Author + information
- Steve R. Ommen, MD∗ ( and )
- Francisco Lopez-Jimenez, MD, MSc
- ↵∗Reprint requests and correspondence:
Dr. Steve R. Ommen, Mayo Clinic, College of Medicine, Division of Cardiovascular Diseases and Internal Medicine, 200 First Street SW, Rochester, Minnesota 55905.
The impact of obesity on the cardiovascular system continues to reveal itself. In this issue, Olivotto et al. (1) share the results of a 3-center collaboration on body mass index and its relation to left ventricular morphology in patients with hypertrophic cardiomyopathy (HCM). The investigators found that obese HCM patients had significantly larger left ventricular mass, left ventricular mass index, and higher subsequent rates of symptom development. These results suggest that environmental/situational factors can influence ventricular morphology in a condition that is genetically inherited. Notably, only 25% of the patients in this study fell into the normal weight classification. So, like the age-old question, can we tell which came first? Is it a more severe expression of HCM that leads to obesity, or is it the general trend of increasing body weight in Western society that complicates HCM?
Because this was an observational study, we cannot tell the direction of the association. There are numerous potential pathophysiologic mechanisms by which obesity could result in more hypertrophy. These include increased sympathetic tone, increased leptin levels, myocardial fatty infiltration, insulin resistance, and enhanced renin-angiotensin activity (2). Likewise, a more severe phenotypic expression of HCM could readily lead to a less active life with all the attendant negative impacts, including increasing body mass. While at baseline, the study subjects had statistically similar symptom status; there is no indication of daily activity levels, nor objective measures of exercise capacity. In the end, treating patients with HCM and obesity will necessarily involve treating both aspects.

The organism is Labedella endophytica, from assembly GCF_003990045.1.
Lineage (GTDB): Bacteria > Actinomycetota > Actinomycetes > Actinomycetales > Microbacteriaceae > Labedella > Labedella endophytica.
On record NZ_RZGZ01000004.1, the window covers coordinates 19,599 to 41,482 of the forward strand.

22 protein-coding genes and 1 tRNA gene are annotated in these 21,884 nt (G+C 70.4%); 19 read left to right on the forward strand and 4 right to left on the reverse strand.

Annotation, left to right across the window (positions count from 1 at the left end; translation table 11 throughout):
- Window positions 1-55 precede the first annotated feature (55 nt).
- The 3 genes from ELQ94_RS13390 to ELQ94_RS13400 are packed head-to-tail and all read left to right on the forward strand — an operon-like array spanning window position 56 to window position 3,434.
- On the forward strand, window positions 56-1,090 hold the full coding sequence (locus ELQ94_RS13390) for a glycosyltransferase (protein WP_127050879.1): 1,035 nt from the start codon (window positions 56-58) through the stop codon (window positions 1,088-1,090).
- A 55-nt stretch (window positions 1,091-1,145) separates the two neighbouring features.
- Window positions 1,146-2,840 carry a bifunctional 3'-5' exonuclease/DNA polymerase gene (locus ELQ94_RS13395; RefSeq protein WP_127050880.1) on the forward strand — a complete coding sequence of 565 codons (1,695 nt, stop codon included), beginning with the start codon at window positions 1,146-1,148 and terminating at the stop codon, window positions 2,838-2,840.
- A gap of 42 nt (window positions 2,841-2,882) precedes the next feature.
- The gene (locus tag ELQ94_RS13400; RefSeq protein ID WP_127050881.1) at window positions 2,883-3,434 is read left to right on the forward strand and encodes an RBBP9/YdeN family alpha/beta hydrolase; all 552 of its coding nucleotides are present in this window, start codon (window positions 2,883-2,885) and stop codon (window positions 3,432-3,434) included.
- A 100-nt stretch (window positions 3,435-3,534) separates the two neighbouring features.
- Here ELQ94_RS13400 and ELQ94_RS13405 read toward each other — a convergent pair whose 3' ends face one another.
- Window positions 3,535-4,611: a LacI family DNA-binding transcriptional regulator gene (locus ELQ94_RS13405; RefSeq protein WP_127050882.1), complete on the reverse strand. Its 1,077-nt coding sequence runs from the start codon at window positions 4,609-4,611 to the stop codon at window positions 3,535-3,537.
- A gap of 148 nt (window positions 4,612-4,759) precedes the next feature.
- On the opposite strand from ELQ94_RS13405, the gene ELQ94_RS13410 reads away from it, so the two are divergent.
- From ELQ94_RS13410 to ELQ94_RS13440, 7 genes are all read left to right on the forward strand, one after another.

The impact of obesity on symptom status is a troubling clinical conundrum. Obesity is a well-known cause of heart failure, and has been shown to result in worsening diastolic function independent of other comorbid conditions (3,4). Patients with obesity have higher overall oxygen requirements as well as abnormal myocardial function as evidenced by strain and strain rate imaging (5). In the Olivotto et al. study, the patients with obesity were more likely to have left ventricular outflow tract obstruction, and to be receiving diuretics, and/or pure vasodilators as part of their therapy. Those medications are well known to exacerbate left ventricular outflow tract obstruction.
Why is this a problem in patients with HCM? Other than defibrillators for prevention of sudden cardiac death, all therapies in HCM have the sole indication of symptom relief (6). The therapies employed, including medications and invasive procedures, can be quite effective when combating symptoms due to hemodynamic derangements, but not likely to be effective at when directed at problems such as deconditioning and excess oxygen requirements. Similarly, the need to consider surgical or invasive therapy is based on persistent symptoms that are unresponsive to pharmacologic therapy. However, if the symptoms are persistent because they are primarily related to the obesity, then the medications (and the subsequent procedures) have little chance of making an impact on symptoms.